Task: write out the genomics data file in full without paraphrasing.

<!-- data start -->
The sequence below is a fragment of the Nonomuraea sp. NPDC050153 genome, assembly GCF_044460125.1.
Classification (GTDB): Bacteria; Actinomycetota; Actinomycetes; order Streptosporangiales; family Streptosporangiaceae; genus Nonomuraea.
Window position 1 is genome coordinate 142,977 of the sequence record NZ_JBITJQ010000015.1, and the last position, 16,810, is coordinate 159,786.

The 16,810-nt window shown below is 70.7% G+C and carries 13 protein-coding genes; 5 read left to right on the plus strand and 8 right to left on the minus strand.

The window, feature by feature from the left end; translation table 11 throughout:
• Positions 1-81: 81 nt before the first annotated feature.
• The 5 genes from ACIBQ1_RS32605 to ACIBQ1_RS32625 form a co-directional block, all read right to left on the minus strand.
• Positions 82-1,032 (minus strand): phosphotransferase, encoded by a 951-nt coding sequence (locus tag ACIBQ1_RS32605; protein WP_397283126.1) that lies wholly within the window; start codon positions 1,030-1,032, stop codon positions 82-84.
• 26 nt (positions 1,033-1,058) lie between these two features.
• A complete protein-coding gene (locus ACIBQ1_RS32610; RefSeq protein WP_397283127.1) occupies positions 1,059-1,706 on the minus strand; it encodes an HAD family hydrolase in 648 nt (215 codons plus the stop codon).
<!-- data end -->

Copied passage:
The sequence below is a fragment of the Nonomuraea sp. NPDC050153 genome, assembly GCF_044460125.1.
Classification (GTDB): Bacteria; Actinomycetota; Actinomycetes; order Streptosporangiales; family Streptosporangiaceae; genus Nonomuraea.
Window position 1 is genome coordinate 142,977 of the sequence record NZ_JBITJQ010000015.1, and the last position, 16,810, is coordinate 159,786.

The 16,810-nt window shown below is 70.7% G+C and carries 13 protein-coding genes; 5 read left to right on the plus strand and 8 right to left on the minus strand.

The window, feature by feature from the left end; translation table 11 throughout:
• Positions 1-81: 81 nt before the first annotated feature.
• The 5 genes from ACIBQ1_RS32605 to ACIBQ1_RS32625 form a co-directional block, all read right to left on the minus strand.
• Positions 82-1,032 (minus strand): phosphotransferase, encoded by a 951-nt coding sequence (locus tag ACIBQ1_RS32605; protein WP_397283126.1) that lies wholly within the window; start codon positions 1,030-1,032, stop codon positions 82-84.
• 26 nt (positions 1,033-1,058) lie between these two features.
• A complete protein-coding gene (locus ACIBQ1_RS32610; RefSeq protein WP_397283127.1) occupies positions 1,059-1,706 on the minus strand; it encodes an HAD family hydrolase in 648 nt (215 codons plus the stop codon).